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5 shares I’d buy to retire early

Happy retired couple on a beach

The idea of hanging up one’s working hat early appeals to a lot of people. There are different ways to try and do that. If I wanted to retire early, one approach I would take is investing in shares. If they generated income and grew in value, hopefully that could help me build a pot of money that might let me clock off work — years early.

Why I’d buy a range of shares

People sometimes wish they had invested in an Amazon or Microsoft years ago, in which case that one pick alone might have been enough to fund an early retirement.

For every incredible success story, though, there are other promising companies that end up doing just okay — or worse. So I would want to diversify my investment across a range of shares.

Focus on capital conservation

If I put money into an investment pot, ideally it would grow and maybe also generate dividends. But at a bare minimum, I would hope to be able to take out what I put in.

That is never guaranteed, but it does explain why if I was hoping to retire early, I would focus on minimising my downside risk over maximising my potential gain. As Warren Buffett says about investing, rule number one is never lose money — and rule number two is to never forget rule number one!

What does that mean in practice, given that share prices can always go down as well as up?

If my focus was to retire early, I would steer clear of growth stocks without a proven ability to make consistent profits, such as Nio and ITM Power. Instead I would focus on companies with a proven business model I think have the assets to keep making profits.

5 shares I’d buy

In practice, that means a few things.

I would want the company to be operating in a market I expected to see significant sustained customer demand. My focus would be on firms with some competitive advantage. I would also want the shares to be trading at an attractive price.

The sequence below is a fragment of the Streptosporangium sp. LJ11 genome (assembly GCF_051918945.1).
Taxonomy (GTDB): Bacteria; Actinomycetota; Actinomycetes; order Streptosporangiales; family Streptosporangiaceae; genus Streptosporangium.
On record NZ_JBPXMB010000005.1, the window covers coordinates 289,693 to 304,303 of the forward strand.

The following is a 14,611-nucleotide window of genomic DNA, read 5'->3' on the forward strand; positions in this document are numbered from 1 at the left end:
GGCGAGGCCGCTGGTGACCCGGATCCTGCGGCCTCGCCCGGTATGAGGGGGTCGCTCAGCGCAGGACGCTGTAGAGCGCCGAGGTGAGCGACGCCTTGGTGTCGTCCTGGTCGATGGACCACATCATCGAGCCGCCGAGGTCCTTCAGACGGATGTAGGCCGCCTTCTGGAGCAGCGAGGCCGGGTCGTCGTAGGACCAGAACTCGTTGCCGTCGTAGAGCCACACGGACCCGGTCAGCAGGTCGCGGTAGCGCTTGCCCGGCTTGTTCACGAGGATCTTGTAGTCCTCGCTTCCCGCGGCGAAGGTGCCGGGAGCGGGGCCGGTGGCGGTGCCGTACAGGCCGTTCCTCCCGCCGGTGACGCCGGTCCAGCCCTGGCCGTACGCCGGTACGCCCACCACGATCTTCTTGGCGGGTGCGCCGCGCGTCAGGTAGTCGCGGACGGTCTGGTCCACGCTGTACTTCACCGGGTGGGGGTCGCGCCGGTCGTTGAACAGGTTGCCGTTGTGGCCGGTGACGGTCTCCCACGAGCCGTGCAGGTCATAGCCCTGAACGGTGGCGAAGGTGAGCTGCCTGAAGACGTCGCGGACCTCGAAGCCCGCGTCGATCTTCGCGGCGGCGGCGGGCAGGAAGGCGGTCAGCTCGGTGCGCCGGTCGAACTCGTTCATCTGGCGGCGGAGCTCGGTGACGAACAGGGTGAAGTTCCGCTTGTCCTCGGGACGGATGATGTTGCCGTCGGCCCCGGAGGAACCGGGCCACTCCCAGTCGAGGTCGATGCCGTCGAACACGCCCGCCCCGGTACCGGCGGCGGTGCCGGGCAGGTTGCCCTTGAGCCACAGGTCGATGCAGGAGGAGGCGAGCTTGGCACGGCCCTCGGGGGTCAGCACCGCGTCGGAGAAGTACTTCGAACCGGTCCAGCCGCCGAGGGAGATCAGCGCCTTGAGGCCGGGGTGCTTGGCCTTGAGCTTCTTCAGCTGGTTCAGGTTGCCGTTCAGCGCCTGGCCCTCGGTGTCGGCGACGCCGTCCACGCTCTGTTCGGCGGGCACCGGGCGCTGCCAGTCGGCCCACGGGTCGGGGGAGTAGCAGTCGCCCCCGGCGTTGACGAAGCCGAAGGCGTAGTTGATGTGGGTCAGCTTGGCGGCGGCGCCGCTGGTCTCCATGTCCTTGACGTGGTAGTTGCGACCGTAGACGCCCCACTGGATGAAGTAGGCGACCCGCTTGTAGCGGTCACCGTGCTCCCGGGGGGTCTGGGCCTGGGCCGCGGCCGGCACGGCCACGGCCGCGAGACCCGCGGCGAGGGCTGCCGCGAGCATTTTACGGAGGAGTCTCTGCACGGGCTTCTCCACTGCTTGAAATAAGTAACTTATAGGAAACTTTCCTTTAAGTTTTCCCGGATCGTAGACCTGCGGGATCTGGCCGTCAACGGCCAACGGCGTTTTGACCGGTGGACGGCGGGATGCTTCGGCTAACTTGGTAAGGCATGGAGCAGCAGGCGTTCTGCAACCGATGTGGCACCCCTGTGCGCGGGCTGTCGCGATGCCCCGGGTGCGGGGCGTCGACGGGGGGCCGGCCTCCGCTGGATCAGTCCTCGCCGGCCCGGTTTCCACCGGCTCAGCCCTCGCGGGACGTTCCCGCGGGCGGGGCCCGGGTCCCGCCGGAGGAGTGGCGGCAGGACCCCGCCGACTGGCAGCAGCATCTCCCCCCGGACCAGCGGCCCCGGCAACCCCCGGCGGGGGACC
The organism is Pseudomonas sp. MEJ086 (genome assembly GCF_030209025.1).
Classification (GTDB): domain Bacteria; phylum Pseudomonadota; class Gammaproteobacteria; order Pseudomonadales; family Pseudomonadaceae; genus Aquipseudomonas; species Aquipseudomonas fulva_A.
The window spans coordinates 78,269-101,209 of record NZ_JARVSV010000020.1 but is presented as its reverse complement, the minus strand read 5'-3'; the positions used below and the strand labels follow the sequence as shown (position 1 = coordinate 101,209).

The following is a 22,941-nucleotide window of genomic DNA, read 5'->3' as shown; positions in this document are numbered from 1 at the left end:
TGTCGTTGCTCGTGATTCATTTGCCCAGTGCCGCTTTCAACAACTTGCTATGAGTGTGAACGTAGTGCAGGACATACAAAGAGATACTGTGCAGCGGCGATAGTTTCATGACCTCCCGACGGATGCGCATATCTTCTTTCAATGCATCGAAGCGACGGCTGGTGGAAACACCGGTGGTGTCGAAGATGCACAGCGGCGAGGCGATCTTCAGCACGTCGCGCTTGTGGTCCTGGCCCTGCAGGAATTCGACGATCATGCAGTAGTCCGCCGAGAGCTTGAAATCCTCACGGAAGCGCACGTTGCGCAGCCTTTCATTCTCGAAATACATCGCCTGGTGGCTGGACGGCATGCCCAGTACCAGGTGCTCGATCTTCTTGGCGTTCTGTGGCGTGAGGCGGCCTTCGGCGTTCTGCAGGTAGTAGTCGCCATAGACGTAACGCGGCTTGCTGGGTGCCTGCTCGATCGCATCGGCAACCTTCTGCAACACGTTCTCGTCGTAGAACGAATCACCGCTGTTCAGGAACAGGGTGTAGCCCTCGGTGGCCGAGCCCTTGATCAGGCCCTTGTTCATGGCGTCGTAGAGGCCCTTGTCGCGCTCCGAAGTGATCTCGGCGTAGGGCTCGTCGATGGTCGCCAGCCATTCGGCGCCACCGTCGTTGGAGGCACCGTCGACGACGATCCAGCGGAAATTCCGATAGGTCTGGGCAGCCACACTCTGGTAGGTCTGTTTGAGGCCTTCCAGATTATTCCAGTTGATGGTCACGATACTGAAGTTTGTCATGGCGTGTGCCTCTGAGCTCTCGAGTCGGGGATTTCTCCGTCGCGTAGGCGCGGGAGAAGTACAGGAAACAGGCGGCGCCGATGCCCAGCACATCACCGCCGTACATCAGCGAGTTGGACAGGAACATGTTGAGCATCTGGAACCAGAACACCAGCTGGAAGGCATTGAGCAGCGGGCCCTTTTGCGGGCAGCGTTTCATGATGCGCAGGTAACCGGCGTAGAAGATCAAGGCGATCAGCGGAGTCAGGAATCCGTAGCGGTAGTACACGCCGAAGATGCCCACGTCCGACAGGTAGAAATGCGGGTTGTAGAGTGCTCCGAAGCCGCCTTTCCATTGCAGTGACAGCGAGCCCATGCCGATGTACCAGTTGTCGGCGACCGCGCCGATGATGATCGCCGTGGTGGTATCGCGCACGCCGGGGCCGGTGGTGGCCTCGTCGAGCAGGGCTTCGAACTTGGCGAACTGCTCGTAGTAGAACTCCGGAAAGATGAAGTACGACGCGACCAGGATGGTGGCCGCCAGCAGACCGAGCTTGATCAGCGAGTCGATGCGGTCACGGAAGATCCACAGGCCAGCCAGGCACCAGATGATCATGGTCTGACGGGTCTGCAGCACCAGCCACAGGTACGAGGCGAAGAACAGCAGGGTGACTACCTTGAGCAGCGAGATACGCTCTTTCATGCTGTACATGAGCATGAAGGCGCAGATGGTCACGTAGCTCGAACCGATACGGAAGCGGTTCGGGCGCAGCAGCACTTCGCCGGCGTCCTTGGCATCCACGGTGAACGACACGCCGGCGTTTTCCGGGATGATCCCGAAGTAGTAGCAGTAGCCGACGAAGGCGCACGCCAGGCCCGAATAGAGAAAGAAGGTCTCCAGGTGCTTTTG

If I was to buy five such shares right now for my portfolio, they would be consumer goods firm Unilever, financial services group Direct Line, cigarette maker British American Tobacco, retailer Dunelm, and timber merchant Howden Joinery.

How I’d plan to retire early

Those five shares all face risks. Cost inflation could hurt profits, for example. Long-term decline in cigarette use might damage sales at British American Tobacco, while a housing downturn could sap customer demand at Howden. As I said above, no share is risk-free.

But I think all five companies could see sustained customer demand in the long term. They have proven business models and strong brands. They also all currently pay dividends, with an average yield of 5.9%.

If I invested a lump sum evenly across those five shares today and compounded the dividends for the next two decades or more, hopefully that 5.9% yield would mean my money grew and grew.

Given the strength of the firms, over the long term I would also be hopeful for capital growth. Anything can happen. But if dividends kept flowing for me to compound, and share prices moved up over time, hopefully my growing investment pot could help me retire early.

The post 5 shares I’d buy to retire early appeared first on The Motley Fool UK.

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John Mackey, CEO of Whole Foods Market, an Amazon subsidiary, is a member of The Motley Fool’s board of directors. C Ruane has positions in British American Tobacco and Dunelm Group. The Motley Fool UK has recommended Amazon, British American Tobacco, Howden Joinery Group, Microsoft, and Unilever. Views expressed on the companies mentioned in this article are those of the writer and therefore may differ from the official recommendations we make in our subscription services such as Share Advisor, Hidden Winners and Pro. Here at The Motley Fool we believe that considering a diverse range of insights makes us better investors.